5 The second guideline is predictable so this covers a couple of things, the first is navigation and this is a really important one, the navigation of your site must be predictable. You can t have navigation in one place on one page and move it to another place on the next because people who are using your website and getting used to it are going to get thrown off by that. They re going to find it difficult to cope and find where that navigation as moved to. And that s just a good usability tip in general, navigation should be predictable. No surprises with the final point I ve put on this one. When a user clicks a button to do something like send an , they expect that button to send an and get a message back saying the s been sent. But if they tabbed on to an element of your navigation and it sends an and they got the message mail has been sent, that s a surprise, you didn t intend that to happen and nor should they have expected it to. So you website needs to make sure that there aren t any uncalled for actions happening and that the website didn t change in a way that is unpredictable. Okay, the final guideline against understandable is input assistance. This isn t really external technology; this is your website helping people fill in forms and other inputs like that. So, at its most basic it covers errors and instructions, so if something goes wrong with a form or they have filled something in incorrectly then the error should be reported back in easy to understand language. Instructions as well are equally important, when someone is completing the form they need to know what to complete, what to expect and any other useful information. The final three points that I ve got against this one are suggestions, you might have seen on some websites that when you start typing into a particular field it offers suggestions for what you might want to put in there based on what you ve typed so far. That s really useful; it cuts down the amount of effort that people need to put into typing or reading or however they re inputting. Help is pretty important too, if you can have any sort of dedicated help maybe contact sensitive help like popups that appear to help people in understanding how to fill in a particular piece of information. And finally prevention, anything you can do to stop people from making errors in the first place is better than simply reporting on those errors. The final principle is robust and this is kind of the woolliest of the four, but it s pretty important, especially forward thinking. Content must be robust enough that it can be interpreted reliably by a wide variety of user agents, including assistive technologies. So what it s saying here is that your website needs to be reliable enough to act in a predictable way using a variety of different technologies that are available now and potentially in the future as well. The only guideline that we ve got against this particular principle is compatible. Really this can be boiled down to constructing your websites in good standard semantic markup, so that s making use of the best technology available, the best web standards and the best creators of web code that you can get your hands on. So, what do we do about conforming to these principles and these guidelines. I mentioned towards the start of the presentation that there were three levels of conformance A, AA and AAA. These give you an idea of how accessible each page is and really every website must conform to single A, your basic A level and the WCAG guidelines will tell you specifically which criteria you need to meet to get that single A conformance. But, after that going up to double A then triple A gets harder and harder. So much so that the W3C, the creators of the guidelines are playing down the levels. They want you to focus on the needs of your users more than anything and to build websites and web content with their specific needs in mind. If you know your audience then you ll know really how accessible your website needs to be and what measures you need to put in place.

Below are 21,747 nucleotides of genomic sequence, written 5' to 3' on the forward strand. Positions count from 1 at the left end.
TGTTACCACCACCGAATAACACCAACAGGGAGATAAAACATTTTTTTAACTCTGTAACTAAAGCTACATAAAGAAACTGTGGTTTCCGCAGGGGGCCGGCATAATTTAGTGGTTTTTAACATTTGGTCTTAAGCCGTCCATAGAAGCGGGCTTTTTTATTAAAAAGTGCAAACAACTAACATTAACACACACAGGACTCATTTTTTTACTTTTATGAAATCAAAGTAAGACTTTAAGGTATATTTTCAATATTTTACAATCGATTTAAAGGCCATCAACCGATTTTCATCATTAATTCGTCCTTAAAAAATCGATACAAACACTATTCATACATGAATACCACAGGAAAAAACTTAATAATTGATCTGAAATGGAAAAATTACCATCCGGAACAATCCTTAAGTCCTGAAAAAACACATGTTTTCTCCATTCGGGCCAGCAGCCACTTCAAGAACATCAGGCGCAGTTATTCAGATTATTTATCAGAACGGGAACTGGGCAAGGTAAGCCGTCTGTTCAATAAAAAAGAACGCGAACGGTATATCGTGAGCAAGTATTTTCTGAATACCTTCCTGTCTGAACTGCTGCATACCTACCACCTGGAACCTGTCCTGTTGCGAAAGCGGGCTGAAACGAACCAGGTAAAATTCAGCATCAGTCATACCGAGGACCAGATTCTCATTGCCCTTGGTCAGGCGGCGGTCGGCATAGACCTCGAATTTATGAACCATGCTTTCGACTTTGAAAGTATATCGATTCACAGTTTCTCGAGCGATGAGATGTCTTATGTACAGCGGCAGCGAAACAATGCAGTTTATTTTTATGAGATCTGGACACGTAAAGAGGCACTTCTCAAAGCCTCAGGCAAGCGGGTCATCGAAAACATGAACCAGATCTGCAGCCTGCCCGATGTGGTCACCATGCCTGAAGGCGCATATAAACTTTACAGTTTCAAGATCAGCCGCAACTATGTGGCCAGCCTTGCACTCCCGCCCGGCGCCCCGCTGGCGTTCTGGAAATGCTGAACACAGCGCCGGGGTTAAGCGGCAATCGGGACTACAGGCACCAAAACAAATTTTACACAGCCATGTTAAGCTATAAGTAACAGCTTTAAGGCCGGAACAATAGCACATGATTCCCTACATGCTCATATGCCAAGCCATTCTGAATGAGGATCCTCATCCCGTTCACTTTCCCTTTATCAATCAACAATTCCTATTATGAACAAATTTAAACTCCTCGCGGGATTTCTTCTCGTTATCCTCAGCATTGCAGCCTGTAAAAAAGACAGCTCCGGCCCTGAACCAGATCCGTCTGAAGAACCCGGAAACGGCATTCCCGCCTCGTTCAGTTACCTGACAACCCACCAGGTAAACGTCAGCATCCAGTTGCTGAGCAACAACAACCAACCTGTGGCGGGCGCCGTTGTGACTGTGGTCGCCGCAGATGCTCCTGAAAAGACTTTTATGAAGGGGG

7 So, identify and deal with any of the main issues thrown up by that consultation and tests first, those are your big points your users are telling you something that s what you should be doing before you go on and look at further points of the guidelines, so focus on what your users have told you. Then you can go on to build double A and triple A compliance and some pages of your website wherever it s been thrown up that your users think this page should be a bit more accessible in this way or that way, and eventually your website will grow in accessibility and will be able to include more and more people. So when it comes to planning a web project or planning on expanding a website or web application that you have already you need to establish your accessibility approach with you clients, with your web design or software agency and or vice versa. If you re a website owner or somebody who want a website then you need to discuss the approach to accessibility with your agency and you need to know whose responsibility it s going to be for determining what levels of accessibility you need and whose job it is to make sure the end product is going to meet those requirements. Remain pragmatic, if something is going to be near impossible to achieve that s perhaps where you shouldn t be focusing first. As I said get those quick wins and build your compliance as quickly as you can but if it s not pragmatic to do so you need to have a reason for not being able to comply against those specific criteria. So if it s not possible for you to do something now you need to be happy in the reason why you can t do it to be able to justify that to anyone who might ask even if that was a court. Think of accessibility right from the start of your project don t leave it to the end that will make it so much harder, you need it there from the beginning. You need yourself and anybody involved in the project to be thinking about it and having accessibility built in from the beginning. So once you ve got your website up there, maybe it s up there already if anybody complains about accessibility you need to address that complaint quickly and thoroughly. The disability discrimination act is the law and you can be sued against it. It has happened in this country people have been sued, it has never gone to court the establishments being sued have settled out of court and made the required changes to their website. Is there a president of this actually going to court, there is not in this country but in Australia and the United States companies have been sued and damages have been paid. This is a really important aspect of your business, you website must be accessible and if you have a complaint address that quickly and don t let it escalate to the point that somebody might want to consider litigation. Accessibility is everyone s responsibility, your website must be accessible and to achieve that you need to keep in mind the WCAG2 principles, those fundamental guidelines and the success criteria that you re going to need to go through to achieve those guidelines. You could break down those three tiers perhaps by thinking of them as being appropriate to discuss with different people. Your principles and those sort of foundation guidelines that s the sort of information you could discuss with a board of directors or something like that people who maybe don t have such a great grasp of what being accessible means. The guidelines are for your project managers, your website owner and they re going to help people understand what s required from the website. The success criteria this again might apply to a website owner if they spend a lot of time working on their website but really this comes to down to the people creating the content, creating the site itself and it s going to help them figure out what the priorities are and how to go about meeting those criteria and achieving A, AA, AAA compliance. Everything needs to be checked, every page that goes every piece of content needs to be accessible, you need to meet that single A requirement or higher if that s what you re aiming for everything needs to be checked. Really what needs to happen is that this becomes second nature to the
8 website owner, to the producers of content, to the producers of the website. Accessibility needs to be in their mind at all times, it needs to be something that kind of becomes ingrained in how they think about web content. For more information we ve put up a webpage on our site at oxfordcc.co.uk/accessibility and here you ll be able to find this set of slides along with links to the WCAG guidance and any other useful resources we find. So if you have any questions about this then feel free to get in touch with us. You ll find all our contact information at the end of the slideshow as well as on our website. Thank you very much for listening and good luck with your accessibility. Oxford Computer Consultants Limited Hythe Bridge Street, Oxford, Oxfordshire, OX1 2EP, United Kingdom Tel. +44 (0) Fax. +44 (0) Web: Oxford Computer Consultants Ltd registered number